Crackdown on Occupy Canada encampments
21 November 2011
About 2,000 supporters of the Occupy Wall Street movement in Toronto marched from the protesters’ encampment in St. James Park to City Hall on Saturday. The demonstration was in response to efforts currently underway by the administration of right-wing mayor Rob Ford to evict several hundred people occupying the park. Ford has already garnered significant opposition from working people in Toronto for his agenda of privatizations, wholesale layoffs and massive cuts to social services.
Protesters in the crowd were quick to link these attacks with the move to curtail the democratic rights of the occupiers. Despite a “no politics” mantra promulgated by elements within the Occupy movement, the possibility of occupying threatened libraries, public housing units and workplaces was being raised on the march by a section of community activists and workers.
The “Evict Rob Ford” march comes on the heels of a concerted effort by municipal officials to shut down Occupy encampments across Canada. In the previous 10 days, police have moved in to evict protesters in Regina and Saskatoon, Saskatchewan, London, Ontario, and in Halifax, Nova Scotia, where 14 arrests were made. Police were poised Sunday night to remove scores of demonstrators in Edmonton, Alberta. In Victoria and Vancouver, British Columbia, orders enabling evictions in the coming week have been issued by the provincial court.
In Toronto, home of one of the largest encampments—about one hundred tents have been pitched in St. James Park—Ford initially moved to mobilize police for a mass eviction to occur last Tuesday night. But protesters succeeded in obtaining a “stay” to the city’s clearance order until a hearing could be held on Friday.
Arguments were to be heard before Superior Court Justice David Brown—a former Bay Street corporate lawyer and advocate for conservative social causes—with a verdict promised for the following day. However, in the wake of renewed resistance to police attacks on their right to protest in New York City and several other jurisdictions, and cognizant of the looming Toronto demonstration, Brown on Friday deferred delivery of his judgment until Monday morning.
Brown is no stranger to questions involving the containment of civil protest. Prior to the G20 meetings held in Toronto in June 2010—which resulted in the deployment of tear gas, pepper spray and plastic bullets, the brutalization of hundreds of demonstrators and 1,200 arrests—Brown had ruled that the police had every right to employ the use of dangerous and disruptive sound cannon on the streets of Toronto for “communication purposes.”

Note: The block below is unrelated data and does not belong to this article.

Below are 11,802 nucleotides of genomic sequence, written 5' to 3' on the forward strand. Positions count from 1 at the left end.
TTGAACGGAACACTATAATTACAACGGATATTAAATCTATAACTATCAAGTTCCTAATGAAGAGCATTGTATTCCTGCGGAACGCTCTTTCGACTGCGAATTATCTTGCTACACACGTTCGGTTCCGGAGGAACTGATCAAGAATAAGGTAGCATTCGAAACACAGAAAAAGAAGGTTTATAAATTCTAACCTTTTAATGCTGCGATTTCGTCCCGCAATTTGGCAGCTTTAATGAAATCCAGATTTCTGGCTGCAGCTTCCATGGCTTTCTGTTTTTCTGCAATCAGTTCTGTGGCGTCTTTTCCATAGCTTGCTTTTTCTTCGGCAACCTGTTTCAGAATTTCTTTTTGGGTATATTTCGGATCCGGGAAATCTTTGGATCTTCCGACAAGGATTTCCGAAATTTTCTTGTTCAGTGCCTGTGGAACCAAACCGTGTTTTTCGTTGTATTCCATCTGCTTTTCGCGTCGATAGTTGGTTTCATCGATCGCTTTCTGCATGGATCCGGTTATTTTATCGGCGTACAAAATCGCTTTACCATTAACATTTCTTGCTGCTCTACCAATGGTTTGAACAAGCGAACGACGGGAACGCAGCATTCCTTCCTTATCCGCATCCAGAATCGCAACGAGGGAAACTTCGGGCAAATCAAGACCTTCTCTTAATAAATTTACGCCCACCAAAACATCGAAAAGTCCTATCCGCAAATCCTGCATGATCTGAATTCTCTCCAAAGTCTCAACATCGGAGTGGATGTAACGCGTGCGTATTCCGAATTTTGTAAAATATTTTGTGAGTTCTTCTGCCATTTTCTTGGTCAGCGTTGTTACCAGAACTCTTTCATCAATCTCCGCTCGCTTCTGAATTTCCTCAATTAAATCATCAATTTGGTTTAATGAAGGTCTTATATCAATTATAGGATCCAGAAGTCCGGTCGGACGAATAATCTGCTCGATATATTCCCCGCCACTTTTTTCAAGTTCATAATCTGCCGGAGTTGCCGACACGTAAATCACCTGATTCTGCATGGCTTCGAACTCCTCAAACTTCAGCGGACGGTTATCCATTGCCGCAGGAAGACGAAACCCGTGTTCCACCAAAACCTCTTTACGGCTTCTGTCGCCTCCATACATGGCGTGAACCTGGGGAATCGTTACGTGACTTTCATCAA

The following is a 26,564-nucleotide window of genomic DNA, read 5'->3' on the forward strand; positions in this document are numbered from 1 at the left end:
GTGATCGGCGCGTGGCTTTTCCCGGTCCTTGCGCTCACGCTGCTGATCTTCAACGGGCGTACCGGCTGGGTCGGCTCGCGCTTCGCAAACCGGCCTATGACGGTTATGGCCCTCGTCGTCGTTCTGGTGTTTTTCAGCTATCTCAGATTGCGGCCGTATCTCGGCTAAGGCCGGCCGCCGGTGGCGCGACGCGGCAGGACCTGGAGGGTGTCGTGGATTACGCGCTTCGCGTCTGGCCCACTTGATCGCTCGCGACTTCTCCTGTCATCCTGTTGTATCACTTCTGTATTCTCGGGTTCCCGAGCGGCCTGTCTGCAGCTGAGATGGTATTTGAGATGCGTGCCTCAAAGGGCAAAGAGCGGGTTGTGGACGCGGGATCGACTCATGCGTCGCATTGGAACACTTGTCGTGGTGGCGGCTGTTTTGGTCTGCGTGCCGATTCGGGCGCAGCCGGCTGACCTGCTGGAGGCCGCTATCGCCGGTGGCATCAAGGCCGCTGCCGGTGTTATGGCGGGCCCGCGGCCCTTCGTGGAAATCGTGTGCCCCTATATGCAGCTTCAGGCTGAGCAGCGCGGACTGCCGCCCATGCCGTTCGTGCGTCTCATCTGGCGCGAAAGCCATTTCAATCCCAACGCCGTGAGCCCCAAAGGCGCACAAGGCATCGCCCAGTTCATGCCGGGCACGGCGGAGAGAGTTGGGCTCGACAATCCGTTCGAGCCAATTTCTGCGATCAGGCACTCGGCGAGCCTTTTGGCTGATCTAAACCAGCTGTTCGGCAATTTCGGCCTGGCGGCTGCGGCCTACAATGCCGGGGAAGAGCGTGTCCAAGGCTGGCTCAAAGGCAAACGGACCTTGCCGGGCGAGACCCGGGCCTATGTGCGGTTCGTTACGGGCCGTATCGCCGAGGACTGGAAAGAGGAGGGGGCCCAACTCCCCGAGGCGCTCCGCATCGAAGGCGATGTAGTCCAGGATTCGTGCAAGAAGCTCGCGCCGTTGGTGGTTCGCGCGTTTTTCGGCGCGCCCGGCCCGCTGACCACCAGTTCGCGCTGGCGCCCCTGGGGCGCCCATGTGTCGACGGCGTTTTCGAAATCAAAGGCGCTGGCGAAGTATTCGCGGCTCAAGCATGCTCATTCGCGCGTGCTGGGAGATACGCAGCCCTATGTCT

Susan Ursel, the lawyer representing the Occupy protesters in Superior Court, argued that the right to camp indefinitely to “redress inequalities in society” is protected by the Canadian Charter of Rights and Freedoms. This right to protest supersedes the demand by city authorities to enforce bylaws prohibiting overnight camping in municipal parks that they contend restricts the rights of others to use the facility.
The encampment tents, argued Ursel, were the “physical manifestation of the exercise of conscience.” In his questioning of Ursel, Brown appeared unsympathetic to her arguments. “Every protest group all of a sudden has its own park,” he said. “At the end of the day, where do I ride my bike?”
A World Socialist Web Site leaflet headlined “The Crackdown on the Occupy Movement and the Criminalization of Dissent” was circulated at the Toronto march. It argued that “the moves to shut down the Occupy movement are a clear demonstration of the indissoluble link between the fight for the social rights of working people and the defense of democratic rights. The expression of social and political opposition is increasingly incompatible with the structure of society in which a tiny financial aristocracy has enriched itself through the impoverishment of the vast majority.”
The leaflet continues, “The past decade has seen a steady erosion of democracy, particularly in the aftermath of the terrorist attacks of September 11. The most basic constitutional freedoms have been undermined as the government has asserted the power to spy on the population, arrest and detain people without charge, and carry out raids on political groups on the flimsiest of grounds. This has been accompanied by a vast expansion of the military-police-intelligence apparatus…
“The only social force capable of leading the fight against the political dominance of the financial elite and defending democratic rights is the working class. The fight against social inequality can find genuine expression only as an independent political movement of the working class that has as its aim the establishment of a workers government and the transformation of the economic system in the interests of social need rather than private profit—that is, on the basis of socialism.”